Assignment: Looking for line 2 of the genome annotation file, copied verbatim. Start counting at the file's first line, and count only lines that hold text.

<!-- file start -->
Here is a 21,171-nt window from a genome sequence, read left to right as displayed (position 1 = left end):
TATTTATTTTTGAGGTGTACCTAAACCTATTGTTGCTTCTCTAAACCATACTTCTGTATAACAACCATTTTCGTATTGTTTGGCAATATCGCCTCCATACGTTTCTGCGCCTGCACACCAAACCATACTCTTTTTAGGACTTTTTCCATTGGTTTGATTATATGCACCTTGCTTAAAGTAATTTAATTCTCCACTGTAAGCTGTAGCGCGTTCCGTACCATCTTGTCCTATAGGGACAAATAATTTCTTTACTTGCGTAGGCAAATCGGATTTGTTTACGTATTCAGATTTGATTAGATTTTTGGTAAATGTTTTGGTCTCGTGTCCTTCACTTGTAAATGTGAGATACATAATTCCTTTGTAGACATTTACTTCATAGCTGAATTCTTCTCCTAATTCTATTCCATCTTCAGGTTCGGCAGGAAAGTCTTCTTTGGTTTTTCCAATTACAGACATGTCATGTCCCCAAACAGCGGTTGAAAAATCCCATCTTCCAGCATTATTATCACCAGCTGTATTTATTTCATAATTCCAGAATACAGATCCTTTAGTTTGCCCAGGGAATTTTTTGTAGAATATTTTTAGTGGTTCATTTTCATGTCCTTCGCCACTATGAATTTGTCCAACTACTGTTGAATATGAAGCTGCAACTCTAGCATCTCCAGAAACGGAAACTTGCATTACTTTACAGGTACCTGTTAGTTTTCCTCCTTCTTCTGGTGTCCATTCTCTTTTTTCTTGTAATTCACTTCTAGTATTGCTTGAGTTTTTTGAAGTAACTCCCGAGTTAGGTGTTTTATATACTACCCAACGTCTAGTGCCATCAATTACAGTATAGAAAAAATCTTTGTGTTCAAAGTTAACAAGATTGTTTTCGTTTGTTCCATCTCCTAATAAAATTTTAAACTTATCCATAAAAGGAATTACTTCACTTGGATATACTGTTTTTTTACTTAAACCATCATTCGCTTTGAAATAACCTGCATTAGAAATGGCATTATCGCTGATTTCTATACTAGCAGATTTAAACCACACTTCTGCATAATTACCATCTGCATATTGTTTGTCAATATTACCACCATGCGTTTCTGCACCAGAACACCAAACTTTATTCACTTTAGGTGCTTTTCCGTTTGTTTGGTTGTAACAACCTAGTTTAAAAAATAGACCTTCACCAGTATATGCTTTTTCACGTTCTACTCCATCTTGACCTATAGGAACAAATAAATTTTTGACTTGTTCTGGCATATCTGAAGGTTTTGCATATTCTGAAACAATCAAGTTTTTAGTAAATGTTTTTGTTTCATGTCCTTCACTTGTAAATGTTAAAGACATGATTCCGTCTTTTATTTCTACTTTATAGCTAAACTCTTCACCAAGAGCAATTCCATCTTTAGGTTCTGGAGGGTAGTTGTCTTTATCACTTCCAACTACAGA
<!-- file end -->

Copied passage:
TATTTATTTTTGAGGTGTACCTAAACCTATTGTTGCTTCTCTAAACCATACTTCTGTATAACAACCATTTTCGTATTGTTTGGCAATATCGCCTCCATACGTTTCTGCGCCTGCACACCAAACCATACTCTTTTTAGGACTTTTTCCATTGGTTTGATTATATGCACCTTGCTTAAAGTAATTTAATTCTCCACTGTAAGCTGTAGCGCGTTCCGTACCATCTTGTCCTATAGGGACAAATAATTTCTTTACTTGCGTAGGCAAATCGGATTTGTTTACGTATTCAGATTTGATTAGATTTTTGGTAAATGTTTTGGTCTCGTGTCCTTCACTTGTAAATGTGAGATACATAATTCCTTTGTAGACATTTACTTCATAGCTGAATTCTTCTCCTAATTCTATTCCATCTTCAGGTTCGGCAGGAAAGTCTTCTTTGGTTTTTCCAATTACAGACATGTCATGTCCCCAAACAGCGGTTGAAAAATCCCATCTTCCAGCATTATTATCACCAGCTGTATTTATTTCATAATTCCAGAATACAGATCCTTTAGTTTGCCCAGGGAATTTTTTGTAGAATATTTTTAGTGGTTCATTTTCATGTCCTTCGCCACTATGAATTTGTCCAACTACTGTTGAATATGAAGCTGCAACTCTAGCATCTCCAGAAACGGAAACTTGCATTACTTTACAGGTACCTGTTAGTTTTCCTCCTTCTTCTGGTGTCCATTCTCTTTTTTCTTGTAATTCACTTCTAGTATTGCTTGAGTTTTTTGAAGTAACTCCCGAGTTAGGTGTTTTATATACTACCCAACGTCTAGTGCCATCAATTACAGTATAGAAAAAATCTTTGTGTTCAAAGTTAACAAGATTGTTTTCGTTTGTTCCATCTCCTAATAAAATTTTAAACTTATCCATAAAAGGAATTACTTCACTTGGATATACTGTTTTTTTACTTAAACCATCATTCGCTTTGAAATAACCTGCATTAGAAATGGCATTATCGCTGATTTCTATACTAGCAGATTTAAACCACACTTCTGCATAATTACCATCTGCATATTGTTTGTCAATATTACCACCATGCGTTTCTGCACCAGAACACCAAACTTTATTCACTTTAGGTGCTTTTCCGTTTGTTTGGTTGTAACAACCTAGTTTAAAAAATAGACCTTCACCAGTATATGCTTTTTCACGTTCTACTCCATCTTGACCTATAGGAACAAATAAATTTTTGACTTGTTCTGGCATATCTGAAGGTTTTGCATATTCTGAAACAATCAAGTTTTTAGTAAATGTTTTTGTTTCATGTCCTTCACTTGTAAATGTTAAAGACATGATTCCGTCTTTTATTTCTACTTTATAGCTAAACTCTTCACCAAGAGCAATTCCATCTTTAGGTTCTGGAGGGTAGTTGTCTTTATCACTTCCAACTACAGA